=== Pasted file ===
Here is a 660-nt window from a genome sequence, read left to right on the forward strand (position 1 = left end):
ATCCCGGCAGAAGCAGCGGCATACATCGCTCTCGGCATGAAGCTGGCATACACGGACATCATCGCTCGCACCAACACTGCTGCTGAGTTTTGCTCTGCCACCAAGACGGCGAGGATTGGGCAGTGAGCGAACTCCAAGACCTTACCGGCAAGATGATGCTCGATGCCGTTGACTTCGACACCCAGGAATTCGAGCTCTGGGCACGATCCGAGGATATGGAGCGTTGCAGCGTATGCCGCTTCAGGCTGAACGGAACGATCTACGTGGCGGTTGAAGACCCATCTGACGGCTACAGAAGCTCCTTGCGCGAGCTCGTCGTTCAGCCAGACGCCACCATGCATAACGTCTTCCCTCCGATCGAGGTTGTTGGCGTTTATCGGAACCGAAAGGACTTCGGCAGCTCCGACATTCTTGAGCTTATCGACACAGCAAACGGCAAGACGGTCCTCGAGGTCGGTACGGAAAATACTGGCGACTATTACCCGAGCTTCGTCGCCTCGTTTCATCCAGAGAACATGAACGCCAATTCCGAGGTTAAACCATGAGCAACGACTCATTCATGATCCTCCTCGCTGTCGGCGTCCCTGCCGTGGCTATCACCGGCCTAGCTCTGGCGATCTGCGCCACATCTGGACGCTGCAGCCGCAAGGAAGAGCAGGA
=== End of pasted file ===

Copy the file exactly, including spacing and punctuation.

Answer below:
Here is a 660-nt window from a genome sequence, read left to right on the forward strand (position 1 = left end):
ATCCCGGCAGAAGCAGCGGCATACATCGCTCTCGGCATGAAGCTGGCATACACGGACATCATCGCTCGCACCAACACTGCTGCTGAGTTTTGCTCTGCCACCAAGACGGCGAGGATTGGGCAGTGAGCGAACTCCAAGACCTTACCGGCAAGATGATGCTCGATGCCGTTGACTTCGACACCCAGGAATTCGAGCTCTGGGCACGATCCGAGGATATGGAGCGTTGCAGCGTATGCCGCTTCAGGCTGAACGGAACGATCTACGTGGCGGTTGAAGACCCATCTGACGGCTACAGAAGCTCCTTGCGCGAGCTCGTCGTTCAGCCAGACGCCACCATGCATAACGTCTTCCCTCCGATCGAGGTTGTTGGCGTTTATCGGAACCGAAAGGACTTCGGCAGCTCCGACATTCTTGAGCTTATCGACACAGCAAACGGCAAGACGGTCCTCGAGGTCGGTACGGAAAATACTGGCGACTATTACCCGAGCTTCGTCGCCTCGTTTCATCCAGAGAACATGAACGCCAATTCCGAGGTTAAACCATGAGCAACGACTCATTCATGATCCTCCTCGCTGTCGGCGTCCCTGCCGTGGCTATCACCGGCCTAGCTCTGGCGATCTGCGCCACATCTGGACGCTGCAGCCGCAAGGAAGAGCAGGA